Term of Award

Fall 2007

Degree Name

Doctor of Education in Education Administration (Ed.D.)

Document Type and Release Option

Dissertation (open access)

Department

Department of Leadership, Technology, and Human Development

Committee Chair

Linda M. Arthur

Committee Member 1

Marilyn Berrong

Committee Member 2

Paul M. Brinson

Abstract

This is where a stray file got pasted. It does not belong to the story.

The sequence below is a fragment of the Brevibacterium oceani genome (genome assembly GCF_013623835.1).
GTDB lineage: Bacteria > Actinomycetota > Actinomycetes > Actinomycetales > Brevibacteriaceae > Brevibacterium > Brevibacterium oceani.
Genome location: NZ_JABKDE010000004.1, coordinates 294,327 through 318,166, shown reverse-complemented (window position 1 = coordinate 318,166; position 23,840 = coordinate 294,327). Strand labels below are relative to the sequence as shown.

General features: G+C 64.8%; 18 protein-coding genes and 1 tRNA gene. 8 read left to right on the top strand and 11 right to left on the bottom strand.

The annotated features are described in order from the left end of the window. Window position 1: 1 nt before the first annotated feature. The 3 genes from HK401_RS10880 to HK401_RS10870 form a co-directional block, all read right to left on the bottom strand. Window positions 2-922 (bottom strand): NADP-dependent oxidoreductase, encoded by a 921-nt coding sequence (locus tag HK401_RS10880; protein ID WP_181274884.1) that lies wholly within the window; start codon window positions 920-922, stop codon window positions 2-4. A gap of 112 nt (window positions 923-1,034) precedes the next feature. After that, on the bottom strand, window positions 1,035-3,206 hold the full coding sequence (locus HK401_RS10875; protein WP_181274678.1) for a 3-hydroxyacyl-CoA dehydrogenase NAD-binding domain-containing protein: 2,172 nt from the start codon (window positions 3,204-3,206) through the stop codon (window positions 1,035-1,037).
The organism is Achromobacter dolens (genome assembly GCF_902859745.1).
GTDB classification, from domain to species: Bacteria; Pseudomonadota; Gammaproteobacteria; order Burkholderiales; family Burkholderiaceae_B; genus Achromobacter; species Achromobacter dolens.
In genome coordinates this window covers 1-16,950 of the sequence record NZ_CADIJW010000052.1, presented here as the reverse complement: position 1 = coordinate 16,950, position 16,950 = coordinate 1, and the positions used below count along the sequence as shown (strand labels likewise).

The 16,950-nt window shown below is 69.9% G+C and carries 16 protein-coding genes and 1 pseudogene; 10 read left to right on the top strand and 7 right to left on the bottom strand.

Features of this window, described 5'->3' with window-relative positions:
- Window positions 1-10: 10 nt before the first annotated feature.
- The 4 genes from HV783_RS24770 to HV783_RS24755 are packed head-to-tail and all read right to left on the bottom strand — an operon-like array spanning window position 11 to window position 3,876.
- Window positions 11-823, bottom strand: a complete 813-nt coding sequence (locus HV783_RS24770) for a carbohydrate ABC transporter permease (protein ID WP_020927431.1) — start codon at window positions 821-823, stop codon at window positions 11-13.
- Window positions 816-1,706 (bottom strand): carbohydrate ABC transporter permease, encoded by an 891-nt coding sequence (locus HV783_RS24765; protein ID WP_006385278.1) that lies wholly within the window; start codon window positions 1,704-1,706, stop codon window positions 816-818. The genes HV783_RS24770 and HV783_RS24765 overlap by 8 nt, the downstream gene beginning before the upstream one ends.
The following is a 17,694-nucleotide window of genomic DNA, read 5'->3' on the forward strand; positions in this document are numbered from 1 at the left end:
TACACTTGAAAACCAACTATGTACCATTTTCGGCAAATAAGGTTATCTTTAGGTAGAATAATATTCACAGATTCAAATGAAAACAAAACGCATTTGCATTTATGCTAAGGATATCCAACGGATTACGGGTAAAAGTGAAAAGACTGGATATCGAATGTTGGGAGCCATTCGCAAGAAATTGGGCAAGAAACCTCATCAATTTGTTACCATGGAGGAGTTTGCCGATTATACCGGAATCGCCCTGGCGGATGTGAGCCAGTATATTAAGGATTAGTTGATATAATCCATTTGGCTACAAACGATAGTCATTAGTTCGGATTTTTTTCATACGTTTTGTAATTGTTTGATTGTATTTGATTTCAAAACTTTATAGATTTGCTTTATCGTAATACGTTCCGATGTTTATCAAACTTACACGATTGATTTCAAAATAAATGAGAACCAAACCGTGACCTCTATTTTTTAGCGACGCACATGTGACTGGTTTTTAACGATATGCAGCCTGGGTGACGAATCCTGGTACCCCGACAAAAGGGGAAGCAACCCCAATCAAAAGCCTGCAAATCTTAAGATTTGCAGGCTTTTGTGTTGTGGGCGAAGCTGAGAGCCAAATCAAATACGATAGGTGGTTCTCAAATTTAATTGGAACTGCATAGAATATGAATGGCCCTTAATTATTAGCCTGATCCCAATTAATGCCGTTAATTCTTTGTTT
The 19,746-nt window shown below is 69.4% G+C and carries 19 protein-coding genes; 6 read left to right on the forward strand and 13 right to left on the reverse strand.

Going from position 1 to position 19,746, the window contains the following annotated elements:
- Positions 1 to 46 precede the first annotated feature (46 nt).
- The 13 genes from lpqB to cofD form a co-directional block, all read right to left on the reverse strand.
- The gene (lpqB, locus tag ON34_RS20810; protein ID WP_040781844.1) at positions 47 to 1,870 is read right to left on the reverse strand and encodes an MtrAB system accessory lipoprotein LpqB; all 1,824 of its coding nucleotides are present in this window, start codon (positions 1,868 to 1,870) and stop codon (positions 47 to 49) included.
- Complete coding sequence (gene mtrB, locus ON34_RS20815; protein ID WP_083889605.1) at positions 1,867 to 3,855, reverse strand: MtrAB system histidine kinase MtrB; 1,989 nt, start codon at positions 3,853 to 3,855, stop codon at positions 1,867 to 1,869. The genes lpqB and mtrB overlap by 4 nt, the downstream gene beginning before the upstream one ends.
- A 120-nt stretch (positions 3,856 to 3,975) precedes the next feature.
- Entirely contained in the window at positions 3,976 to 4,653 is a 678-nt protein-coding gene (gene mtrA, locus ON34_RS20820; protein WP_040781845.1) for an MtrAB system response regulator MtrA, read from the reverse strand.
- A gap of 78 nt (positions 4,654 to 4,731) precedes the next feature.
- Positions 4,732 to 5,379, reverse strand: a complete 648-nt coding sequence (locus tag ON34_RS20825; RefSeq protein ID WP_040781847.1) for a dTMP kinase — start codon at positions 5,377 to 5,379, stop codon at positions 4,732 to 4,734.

For U. S. schools, never had there been a crisis on the scale of what happened at the Columbine High School on April 20, 1999, when two students killed 12 students and one teacher, and injured 21 others before committing suicide (Barrios, 2001). Violence, or the threat of violence, has a direct impact on the quality of education provided and on the way teachers and students work together in the classroom (Winett, 1998). Welldisciplined, effective schools are not a product of chance; it takes administrators, teachers, students, and parents working together to provide an environment conducive to learning (Marzano & Pickering, 2002). Developments in recent years indicate there is a need to change the way discipline is addressed. It is no longer enough to preserve the past's narrow perception of the role of discipline. School administrators are just beginning to learn and understand that discipline includes much more than handing down punishment. This qualitative study focused on perceptions of administrators, teachers and parents in terms of effective discipline practices. Schools are discovering that the most effective means of reducing discipline referrals is to become proactive with school discipline. Collaborative development of school-wide rules that are clear, all 2 encompassing and seen as fair must be communicated to the school community and consistently followed. Consequences must be reasonable for the offense and combined with the teaching of strategies that address the behavior. It is recommended that future research include students since they are the ultimate factor in school discipline issues.

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